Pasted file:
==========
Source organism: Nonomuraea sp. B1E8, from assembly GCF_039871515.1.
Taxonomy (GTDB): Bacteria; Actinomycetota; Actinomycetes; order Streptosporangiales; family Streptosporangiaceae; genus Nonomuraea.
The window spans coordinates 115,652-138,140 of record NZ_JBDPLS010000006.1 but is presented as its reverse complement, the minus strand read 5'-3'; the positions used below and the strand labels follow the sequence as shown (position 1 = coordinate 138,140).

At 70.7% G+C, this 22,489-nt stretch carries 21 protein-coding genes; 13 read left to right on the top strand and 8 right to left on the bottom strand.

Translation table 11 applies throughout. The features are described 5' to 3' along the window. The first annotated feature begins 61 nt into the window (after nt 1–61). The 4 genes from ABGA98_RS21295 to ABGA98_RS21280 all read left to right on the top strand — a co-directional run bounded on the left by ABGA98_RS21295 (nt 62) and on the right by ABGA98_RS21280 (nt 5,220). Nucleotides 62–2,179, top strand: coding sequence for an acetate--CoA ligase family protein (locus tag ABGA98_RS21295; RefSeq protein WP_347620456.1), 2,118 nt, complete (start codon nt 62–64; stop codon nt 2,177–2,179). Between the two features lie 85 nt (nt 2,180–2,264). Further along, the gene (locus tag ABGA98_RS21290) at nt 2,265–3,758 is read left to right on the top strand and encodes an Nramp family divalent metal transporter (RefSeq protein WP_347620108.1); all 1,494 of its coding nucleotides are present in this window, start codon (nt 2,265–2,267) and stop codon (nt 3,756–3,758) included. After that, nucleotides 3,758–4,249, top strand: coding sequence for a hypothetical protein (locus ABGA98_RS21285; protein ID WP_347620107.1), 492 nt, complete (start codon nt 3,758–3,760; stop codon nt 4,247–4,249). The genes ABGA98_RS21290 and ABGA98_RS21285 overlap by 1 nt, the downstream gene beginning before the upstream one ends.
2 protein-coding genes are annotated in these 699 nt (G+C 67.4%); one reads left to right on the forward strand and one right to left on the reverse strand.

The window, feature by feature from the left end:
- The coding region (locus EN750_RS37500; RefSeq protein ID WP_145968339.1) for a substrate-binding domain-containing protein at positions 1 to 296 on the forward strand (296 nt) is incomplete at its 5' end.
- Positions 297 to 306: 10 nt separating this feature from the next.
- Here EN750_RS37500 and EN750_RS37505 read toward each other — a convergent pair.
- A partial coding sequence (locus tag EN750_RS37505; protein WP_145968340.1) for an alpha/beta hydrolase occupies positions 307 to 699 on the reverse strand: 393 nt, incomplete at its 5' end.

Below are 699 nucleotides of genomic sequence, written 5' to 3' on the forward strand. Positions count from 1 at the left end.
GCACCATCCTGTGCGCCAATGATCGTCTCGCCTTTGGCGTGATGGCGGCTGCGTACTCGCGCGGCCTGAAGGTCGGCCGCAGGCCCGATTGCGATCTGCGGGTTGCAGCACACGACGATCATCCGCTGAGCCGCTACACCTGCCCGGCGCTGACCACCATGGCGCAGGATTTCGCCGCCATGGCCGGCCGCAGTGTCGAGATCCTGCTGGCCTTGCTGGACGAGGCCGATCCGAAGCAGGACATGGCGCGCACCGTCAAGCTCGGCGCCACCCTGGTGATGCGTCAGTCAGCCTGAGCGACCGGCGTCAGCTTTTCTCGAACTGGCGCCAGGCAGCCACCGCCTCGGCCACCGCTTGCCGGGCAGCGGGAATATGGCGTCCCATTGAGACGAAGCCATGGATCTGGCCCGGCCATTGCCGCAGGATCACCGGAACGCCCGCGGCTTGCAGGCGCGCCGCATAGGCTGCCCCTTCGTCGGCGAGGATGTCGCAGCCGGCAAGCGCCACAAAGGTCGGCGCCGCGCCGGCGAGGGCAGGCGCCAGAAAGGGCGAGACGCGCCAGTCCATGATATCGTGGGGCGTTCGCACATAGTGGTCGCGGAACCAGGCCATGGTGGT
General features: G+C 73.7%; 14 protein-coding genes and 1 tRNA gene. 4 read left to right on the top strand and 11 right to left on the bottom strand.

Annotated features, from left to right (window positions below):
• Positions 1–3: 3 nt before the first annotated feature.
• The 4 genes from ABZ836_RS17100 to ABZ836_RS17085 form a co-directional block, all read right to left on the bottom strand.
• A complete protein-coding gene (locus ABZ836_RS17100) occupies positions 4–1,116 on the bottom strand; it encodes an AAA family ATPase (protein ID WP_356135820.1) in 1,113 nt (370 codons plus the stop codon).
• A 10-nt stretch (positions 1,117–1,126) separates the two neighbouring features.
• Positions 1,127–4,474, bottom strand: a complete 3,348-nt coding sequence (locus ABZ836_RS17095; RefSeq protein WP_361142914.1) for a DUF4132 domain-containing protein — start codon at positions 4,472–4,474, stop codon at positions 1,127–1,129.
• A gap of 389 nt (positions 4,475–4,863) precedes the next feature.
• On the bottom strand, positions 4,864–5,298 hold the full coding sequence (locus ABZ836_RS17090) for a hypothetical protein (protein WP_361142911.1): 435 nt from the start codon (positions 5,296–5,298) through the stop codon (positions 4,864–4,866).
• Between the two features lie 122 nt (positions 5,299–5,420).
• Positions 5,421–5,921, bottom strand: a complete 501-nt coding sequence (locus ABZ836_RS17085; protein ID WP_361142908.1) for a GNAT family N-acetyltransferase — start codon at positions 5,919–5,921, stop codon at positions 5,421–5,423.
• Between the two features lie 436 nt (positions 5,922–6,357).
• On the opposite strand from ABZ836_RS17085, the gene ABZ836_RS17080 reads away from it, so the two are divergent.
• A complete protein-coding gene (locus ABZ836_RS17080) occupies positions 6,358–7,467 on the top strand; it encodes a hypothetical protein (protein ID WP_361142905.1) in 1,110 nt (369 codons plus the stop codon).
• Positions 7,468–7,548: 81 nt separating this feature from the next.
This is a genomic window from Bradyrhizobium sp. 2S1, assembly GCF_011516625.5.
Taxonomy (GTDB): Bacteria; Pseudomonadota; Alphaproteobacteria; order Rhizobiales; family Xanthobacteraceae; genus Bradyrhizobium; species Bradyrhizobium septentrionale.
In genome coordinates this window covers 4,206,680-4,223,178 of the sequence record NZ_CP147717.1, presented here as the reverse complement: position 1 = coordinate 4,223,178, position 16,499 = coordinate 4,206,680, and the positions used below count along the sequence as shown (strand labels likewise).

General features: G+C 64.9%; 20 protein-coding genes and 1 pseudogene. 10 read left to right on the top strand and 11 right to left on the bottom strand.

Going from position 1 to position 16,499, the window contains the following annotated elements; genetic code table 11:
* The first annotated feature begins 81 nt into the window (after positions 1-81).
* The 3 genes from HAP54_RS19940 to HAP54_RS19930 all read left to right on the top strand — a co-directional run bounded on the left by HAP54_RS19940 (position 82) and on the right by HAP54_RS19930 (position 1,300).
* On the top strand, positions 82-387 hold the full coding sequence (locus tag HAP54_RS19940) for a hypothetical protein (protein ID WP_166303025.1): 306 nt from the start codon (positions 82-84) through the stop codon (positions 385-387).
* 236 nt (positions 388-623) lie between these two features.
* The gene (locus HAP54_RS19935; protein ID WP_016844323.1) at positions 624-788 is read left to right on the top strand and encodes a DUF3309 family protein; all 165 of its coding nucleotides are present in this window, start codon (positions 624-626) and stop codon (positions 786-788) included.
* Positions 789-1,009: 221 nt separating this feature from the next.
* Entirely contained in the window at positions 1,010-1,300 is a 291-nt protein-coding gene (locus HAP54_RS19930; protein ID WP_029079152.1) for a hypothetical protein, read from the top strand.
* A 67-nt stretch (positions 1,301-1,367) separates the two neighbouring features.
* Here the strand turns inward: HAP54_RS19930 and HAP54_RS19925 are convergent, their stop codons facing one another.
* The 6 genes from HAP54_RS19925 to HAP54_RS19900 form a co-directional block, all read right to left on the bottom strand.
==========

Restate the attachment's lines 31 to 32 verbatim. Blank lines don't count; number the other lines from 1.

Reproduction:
In genome coordinates this window covers 4,206,680-4,223,178 of the sequence record NZ_CP147717.1, presented here as the reverse complement: position 1 = coordinate 4,223,178, position 16,499 = coordinate 4,206,680, and the positions used below count along the sequence as shown (strand labels likewise).

General features: G+C 64.9%; 20 protein-coding genes and 1 pseudogene. 10 read left to right on the top strand and 11 right to left on the bottom strand.